Read More: 9 Misunderstood Fintech Trends Affecting the Future of Banking

It is also lucrative. According to a 2020 analysis by Andreessen Horowitz based on a three-average, MetaBank’s performance was well above industry averages for return on equity and return on assets (about 27% ROE and 2.7% ROA versus 10.8% and 1.2%). Only five of 30 partner banks listed by the firm had higher returns than MetaBank.

Challenges BaaS Providers Face

Being the bank partner behind numerous digital banking providers has many benefits, but also challenges. On the plus side, being a BaaS provider puts MetaBank at the center of the digital financial revolution.

“BaaS is essential in this new digital landscape,” notes Sharett. “We serve as a marketplace connector, allowing innovation to thrive, empowering our partners to solve new problems and delivering on consumers’ evolving needs and behavior.”

However, the constantly evolving world of digital financial services also poses challenges. MetaBank needs to be judicious in who it chooses to bring on as a partner and what new markets and lines of business to potentially become involved in.

“Our primary challenge is in balancing the need for constant evolution within the financial services marketplace and taking on strategic risks in emerging markets — while also driving forward our core purpose of financial inclusion for all and understanding emerging needs horizontally across the company,” says Sharett.

Charter Risk:

Fintech partner banks can lose choice clients who buy or apply for a charter. It's a risk MetaBank, at least, deems fairly small.

Then there is also the potential instability with fintech partners. Some fail outright, others — such as German neobank N26 — leave the U.S. market, and still others obtain their own charter by one means or another. Examples include SoFi, LendingClub and Varo Bank.

For partner banks, this means choosing fintech partners wisely, although not all changes can be foreseen. Sharett isn’t fazed.

“While there have been fintechs that go on to pursue a charter at some point, those are the exception more than the rule, leading us to believe that our strategy and model are sustainable.”

Read More: SoFi Gets Approval to Become a Bank – Should Legacy Banks Care?

A Rebrand in the Works (Thanks to Facebook)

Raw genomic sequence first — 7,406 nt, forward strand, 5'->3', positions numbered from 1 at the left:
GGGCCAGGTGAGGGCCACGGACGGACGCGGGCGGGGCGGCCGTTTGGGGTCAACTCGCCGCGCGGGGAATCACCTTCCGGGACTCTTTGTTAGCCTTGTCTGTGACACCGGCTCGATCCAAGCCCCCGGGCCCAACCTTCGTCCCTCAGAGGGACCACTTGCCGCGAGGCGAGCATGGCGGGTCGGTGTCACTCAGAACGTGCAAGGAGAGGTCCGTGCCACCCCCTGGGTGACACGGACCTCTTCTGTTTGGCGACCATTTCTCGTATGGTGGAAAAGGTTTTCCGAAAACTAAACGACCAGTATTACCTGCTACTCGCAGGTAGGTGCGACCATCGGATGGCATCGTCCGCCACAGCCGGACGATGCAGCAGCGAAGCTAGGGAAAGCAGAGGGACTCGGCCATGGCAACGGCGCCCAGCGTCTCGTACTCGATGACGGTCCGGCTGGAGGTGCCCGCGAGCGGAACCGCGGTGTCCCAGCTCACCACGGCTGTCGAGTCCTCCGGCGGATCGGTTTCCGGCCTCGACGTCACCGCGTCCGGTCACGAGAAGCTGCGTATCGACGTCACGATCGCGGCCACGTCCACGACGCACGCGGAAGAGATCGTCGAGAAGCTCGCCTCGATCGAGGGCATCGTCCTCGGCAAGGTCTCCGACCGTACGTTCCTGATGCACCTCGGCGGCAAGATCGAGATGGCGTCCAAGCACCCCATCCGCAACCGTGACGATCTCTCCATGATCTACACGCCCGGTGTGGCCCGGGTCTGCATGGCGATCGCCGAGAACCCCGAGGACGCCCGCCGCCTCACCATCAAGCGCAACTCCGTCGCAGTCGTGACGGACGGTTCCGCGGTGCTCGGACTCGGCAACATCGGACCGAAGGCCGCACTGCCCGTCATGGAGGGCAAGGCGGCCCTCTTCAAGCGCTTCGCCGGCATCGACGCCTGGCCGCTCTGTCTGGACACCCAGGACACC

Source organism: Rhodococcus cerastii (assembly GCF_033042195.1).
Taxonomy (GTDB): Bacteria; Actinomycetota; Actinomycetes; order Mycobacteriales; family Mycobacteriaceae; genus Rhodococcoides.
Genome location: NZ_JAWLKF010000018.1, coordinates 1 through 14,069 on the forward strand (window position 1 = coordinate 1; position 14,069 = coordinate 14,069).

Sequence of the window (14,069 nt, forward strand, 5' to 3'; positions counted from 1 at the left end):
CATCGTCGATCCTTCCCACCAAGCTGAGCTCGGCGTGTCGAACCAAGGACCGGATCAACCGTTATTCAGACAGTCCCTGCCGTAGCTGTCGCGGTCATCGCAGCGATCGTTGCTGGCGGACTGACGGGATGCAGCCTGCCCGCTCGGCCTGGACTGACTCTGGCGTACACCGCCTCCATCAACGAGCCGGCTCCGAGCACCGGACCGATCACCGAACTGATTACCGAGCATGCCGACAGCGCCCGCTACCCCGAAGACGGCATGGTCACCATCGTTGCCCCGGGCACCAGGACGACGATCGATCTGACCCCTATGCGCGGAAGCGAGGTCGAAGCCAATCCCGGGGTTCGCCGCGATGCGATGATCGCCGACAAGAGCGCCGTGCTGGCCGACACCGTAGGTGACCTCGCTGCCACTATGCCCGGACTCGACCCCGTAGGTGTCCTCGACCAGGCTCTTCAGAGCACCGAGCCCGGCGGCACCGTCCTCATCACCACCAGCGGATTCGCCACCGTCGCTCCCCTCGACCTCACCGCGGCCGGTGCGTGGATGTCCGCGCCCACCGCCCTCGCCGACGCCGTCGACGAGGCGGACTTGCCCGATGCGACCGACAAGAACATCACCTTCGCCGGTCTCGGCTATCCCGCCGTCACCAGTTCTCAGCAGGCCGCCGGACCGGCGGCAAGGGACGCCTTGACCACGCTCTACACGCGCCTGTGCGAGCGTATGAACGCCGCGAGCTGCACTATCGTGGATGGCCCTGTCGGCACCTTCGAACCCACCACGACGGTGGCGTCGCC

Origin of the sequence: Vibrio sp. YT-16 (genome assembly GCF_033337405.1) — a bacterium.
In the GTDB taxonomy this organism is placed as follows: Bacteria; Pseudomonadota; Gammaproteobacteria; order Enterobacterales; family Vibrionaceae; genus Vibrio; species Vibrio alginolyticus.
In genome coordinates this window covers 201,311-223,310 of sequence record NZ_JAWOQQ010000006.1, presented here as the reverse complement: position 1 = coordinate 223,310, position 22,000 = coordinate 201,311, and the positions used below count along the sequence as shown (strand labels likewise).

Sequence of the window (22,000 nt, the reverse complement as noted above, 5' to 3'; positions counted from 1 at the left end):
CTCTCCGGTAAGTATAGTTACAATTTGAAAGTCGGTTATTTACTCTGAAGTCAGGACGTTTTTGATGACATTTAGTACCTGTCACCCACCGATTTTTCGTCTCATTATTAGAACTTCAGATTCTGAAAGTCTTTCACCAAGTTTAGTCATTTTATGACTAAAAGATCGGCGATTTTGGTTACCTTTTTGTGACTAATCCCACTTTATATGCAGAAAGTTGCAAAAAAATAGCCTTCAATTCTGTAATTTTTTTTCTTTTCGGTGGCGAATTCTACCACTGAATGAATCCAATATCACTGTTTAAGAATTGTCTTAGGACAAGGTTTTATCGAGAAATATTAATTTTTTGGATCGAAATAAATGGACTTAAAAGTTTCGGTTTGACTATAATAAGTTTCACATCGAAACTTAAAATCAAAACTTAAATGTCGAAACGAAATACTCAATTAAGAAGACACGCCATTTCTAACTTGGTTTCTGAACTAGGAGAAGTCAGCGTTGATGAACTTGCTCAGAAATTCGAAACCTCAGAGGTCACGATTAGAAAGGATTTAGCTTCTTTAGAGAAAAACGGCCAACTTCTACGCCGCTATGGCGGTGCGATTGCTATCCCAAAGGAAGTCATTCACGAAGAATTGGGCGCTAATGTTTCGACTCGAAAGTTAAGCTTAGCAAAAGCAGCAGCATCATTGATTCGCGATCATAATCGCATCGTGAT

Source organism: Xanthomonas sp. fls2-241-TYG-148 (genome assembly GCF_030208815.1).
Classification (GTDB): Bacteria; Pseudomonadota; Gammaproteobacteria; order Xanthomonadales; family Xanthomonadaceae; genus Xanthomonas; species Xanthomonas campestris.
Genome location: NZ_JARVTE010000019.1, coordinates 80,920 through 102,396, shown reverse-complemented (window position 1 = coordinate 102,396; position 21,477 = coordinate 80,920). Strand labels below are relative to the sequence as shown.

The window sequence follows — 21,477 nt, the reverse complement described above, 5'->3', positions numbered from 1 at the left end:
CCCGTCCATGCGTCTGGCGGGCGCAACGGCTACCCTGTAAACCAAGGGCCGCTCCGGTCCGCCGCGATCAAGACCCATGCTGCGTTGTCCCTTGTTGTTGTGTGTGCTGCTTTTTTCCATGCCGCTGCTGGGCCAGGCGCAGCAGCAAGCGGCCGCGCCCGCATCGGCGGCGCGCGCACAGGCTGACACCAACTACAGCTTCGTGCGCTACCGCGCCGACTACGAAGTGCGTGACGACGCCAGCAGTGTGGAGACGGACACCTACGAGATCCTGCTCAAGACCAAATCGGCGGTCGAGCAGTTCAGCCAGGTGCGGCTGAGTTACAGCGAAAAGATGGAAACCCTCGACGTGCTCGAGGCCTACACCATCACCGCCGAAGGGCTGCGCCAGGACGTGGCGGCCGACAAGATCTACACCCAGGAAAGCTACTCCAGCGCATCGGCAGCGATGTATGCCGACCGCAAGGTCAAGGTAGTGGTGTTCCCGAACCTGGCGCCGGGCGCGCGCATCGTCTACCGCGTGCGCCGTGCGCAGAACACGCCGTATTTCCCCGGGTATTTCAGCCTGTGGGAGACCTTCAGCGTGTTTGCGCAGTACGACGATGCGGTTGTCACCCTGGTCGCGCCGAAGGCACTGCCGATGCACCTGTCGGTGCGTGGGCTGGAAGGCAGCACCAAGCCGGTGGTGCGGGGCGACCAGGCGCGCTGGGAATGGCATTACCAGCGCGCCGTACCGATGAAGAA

MetaBank is planning on undergoing a rebrand soon. In a December regulatory filing, the bank noted that it “Entered into an agreement with Beige Key LLC to sell the Meta names and trademarks for $60 million.” The document also revealed that “The Company plans to use a portion of the proceeds to implement its new corporate name and brand, which is expected to be completed by the end of 2022, and estimates its rebranding expenses will range between $15.0 million to $20.0 million.”

While the name Beige Key may not mean anything to most, Reuters reports that the company is a subsidiary of Facebook owner Meta Platforms. MetaBank confirmed Meta Platforms’ role in the acquisition in the Reuters article but did not comment further. The concept of the metaverse is, of course, central to Facebook’s future, and if the social media giant were contemplating a foray into banking in the metaverse, owning the name MetaBank would certainly be useful.

Lose and Win:

MetaBank will soon undergo a rebrand, after selling its name and trademarks to a company affiliated with Facebook owner Meta Platforms for $60 million.

Regardless of what its future brand name becomes, MetaBank believes that the services it provides to fintechs will continue to be needed, as fintechs will have to offer a full range of financial services to survive.

“Previously a partner may have entered the market with one core product offering,” says Sharett, “but now many are focusing on ‘relationship services’ and growing with the customer to optimize the overall user experience right out of the gate.”

“It has become clear that providing singular products is not enough for fintechs to scale and profit. Looking forward, we can expect that digital offerings, simplicity of use, and increased value to the end-user will continue to be change drivers.”